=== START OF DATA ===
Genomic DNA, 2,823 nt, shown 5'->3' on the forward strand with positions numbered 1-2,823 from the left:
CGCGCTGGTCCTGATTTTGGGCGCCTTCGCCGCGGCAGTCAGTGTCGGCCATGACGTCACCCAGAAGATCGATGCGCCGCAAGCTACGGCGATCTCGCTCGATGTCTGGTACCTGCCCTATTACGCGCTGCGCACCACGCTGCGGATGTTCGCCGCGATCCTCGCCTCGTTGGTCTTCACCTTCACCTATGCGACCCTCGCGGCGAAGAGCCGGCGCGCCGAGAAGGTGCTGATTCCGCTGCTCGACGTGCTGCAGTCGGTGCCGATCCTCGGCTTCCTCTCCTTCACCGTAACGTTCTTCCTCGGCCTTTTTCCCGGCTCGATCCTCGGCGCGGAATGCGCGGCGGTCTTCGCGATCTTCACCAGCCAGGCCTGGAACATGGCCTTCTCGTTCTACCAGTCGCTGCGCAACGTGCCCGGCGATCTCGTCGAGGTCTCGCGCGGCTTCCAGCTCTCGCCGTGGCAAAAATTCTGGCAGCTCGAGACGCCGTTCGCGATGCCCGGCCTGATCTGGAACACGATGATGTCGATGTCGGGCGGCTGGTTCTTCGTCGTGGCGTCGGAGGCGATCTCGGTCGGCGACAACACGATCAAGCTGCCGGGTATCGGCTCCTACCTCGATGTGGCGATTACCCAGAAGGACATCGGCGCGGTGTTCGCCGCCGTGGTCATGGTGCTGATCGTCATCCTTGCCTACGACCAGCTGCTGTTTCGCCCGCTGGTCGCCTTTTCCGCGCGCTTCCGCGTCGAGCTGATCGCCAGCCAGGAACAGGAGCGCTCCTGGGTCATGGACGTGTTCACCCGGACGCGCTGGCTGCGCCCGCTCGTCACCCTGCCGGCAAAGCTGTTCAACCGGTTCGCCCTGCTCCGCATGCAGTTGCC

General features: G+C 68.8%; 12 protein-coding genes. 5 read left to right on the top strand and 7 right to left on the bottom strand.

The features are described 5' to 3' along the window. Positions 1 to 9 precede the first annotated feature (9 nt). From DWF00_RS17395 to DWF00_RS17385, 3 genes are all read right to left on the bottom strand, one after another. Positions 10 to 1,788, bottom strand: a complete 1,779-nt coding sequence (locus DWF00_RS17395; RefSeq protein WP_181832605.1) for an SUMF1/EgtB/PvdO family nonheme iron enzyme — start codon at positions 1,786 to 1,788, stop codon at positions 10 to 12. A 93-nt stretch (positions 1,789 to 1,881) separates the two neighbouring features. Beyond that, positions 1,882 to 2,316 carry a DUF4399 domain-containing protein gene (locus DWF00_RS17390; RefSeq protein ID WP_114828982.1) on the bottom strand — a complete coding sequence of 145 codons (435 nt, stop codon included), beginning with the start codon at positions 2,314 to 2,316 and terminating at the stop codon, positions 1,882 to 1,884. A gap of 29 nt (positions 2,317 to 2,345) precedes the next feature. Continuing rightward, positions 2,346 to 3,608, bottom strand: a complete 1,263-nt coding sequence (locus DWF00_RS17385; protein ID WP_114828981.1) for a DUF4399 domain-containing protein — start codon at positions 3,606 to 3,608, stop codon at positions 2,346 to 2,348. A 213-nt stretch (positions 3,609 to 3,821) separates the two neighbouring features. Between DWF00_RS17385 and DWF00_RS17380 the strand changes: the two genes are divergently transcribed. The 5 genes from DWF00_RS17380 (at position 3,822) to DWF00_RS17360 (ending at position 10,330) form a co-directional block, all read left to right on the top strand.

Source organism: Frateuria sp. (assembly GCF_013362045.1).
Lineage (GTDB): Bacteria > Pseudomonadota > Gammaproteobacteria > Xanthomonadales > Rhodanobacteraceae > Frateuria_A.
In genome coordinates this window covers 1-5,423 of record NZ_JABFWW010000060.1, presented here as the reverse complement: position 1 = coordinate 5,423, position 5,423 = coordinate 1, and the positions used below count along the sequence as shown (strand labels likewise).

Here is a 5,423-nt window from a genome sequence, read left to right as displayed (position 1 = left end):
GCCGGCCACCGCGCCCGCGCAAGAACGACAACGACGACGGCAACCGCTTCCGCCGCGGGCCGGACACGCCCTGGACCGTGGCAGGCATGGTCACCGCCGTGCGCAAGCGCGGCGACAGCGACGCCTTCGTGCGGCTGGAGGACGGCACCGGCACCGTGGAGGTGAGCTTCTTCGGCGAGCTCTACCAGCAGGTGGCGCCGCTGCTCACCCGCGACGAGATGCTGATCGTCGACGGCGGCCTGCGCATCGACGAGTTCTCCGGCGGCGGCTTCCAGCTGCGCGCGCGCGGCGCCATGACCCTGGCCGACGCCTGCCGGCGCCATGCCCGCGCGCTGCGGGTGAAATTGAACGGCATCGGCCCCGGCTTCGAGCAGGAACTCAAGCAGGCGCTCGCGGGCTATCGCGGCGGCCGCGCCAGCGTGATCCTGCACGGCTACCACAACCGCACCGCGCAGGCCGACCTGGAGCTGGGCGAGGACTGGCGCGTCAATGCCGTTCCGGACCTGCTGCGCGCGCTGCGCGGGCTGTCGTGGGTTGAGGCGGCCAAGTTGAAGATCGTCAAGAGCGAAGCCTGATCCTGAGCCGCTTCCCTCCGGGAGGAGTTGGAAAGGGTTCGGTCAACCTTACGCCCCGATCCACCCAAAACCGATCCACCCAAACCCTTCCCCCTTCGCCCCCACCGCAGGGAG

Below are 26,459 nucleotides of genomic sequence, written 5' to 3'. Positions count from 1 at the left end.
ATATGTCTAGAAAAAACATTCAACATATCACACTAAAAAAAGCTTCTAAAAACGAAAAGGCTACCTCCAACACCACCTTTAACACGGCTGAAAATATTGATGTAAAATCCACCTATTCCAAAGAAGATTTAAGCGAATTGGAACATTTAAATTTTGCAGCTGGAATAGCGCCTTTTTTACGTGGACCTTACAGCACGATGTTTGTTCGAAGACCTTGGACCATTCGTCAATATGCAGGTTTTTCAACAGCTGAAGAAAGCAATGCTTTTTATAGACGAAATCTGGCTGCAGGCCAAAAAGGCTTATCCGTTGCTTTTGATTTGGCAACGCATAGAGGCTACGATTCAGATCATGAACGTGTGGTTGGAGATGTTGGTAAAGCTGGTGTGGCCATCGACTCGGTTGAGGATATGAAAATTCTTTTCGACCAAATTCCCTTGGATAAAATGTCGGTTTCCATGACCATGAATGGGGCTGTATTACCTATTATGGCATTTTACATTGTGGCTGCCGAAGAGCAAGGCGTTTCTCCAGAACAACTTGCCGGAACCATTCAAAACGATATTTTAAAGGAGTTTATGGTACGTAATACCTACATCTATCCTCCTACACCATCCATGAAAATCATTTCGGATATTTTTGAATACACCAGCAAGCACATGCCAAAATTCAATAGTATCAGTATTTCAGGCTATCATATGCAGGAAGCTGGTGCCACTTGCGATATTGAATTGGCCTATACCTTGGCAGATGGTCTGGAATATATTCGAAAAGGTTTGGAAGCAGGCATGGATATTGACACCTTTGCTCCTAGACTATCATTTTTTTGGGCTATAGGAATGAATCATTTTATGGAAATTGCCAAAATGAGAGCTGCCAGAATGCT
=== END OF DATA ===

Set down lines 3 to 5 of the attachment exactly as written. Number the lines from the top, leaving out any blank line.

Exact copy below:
General features: G+C 68.8%; 12 protein-coding genes. 5 read left to right on the top strand and 7 right to left on the bottom strand.

The features are described 5' to 3' along the window. Positions 1 to 9 precede the first annotated feature (9 nt). From DWF00_RS17395 to DWF00_RS17385, 3 genes are all read right to left on the bottom strand, one after another. Positions 10 to 1,788, bottom strand: a complete 1,779-nt coding sequence (locus DWF00_RS17395; RefSeq protein WP_181832605.1) for an SUMF1/EgtB/PvdO family nonheme iron enzyme — start codon at positions 1,786 to 1,788, stop codon at positions 10 to 12. A 93-nt stretch (positions 1,789 to 1,881) separates the two neighbouring features. Beyond that, positions 1,882 to 2,316 carry a DUF4399 domain-containing protein gene (locus DWF00_RS17390; RefSeq protein ID WP_114828982.1) on the bottom strand — a complete coding sequence of 145 codons (435 nt, stop codon included), beginning with the start codon at positions 2,314 to 2,316 and terminating at the stop codon, positions 1,882 to 1,884. A gap of 29 nt (positions 2,317 to 2,345) precedes the next feature. Continuing rightward, positions 2,346 to 3,608, bottom strand: a complete 1,263-nt coding sequence (locus DWF00_RS17385; protein ID WP_114828981.1) for a DUF4399 domain-containing protein — start codon at positions 3,606 to 3,608, stop codon at positions 2,346 to 2,348. A 213-nt stretch (positions 3,609 to 3,821) separates the two neighbouring features. Between DWF00_RS17385 and DWF00_RS17380 the strand changes: the two genes are divergently transcribed. The 5 genes from DWF00_RS17380 (at position 3,822) to DWF00_RS17360 (ending at position 10,330) form a co-directional block, all read left to right on the top strand.

Source organism: Frateuria sp. (assembly GCF_013362045.1).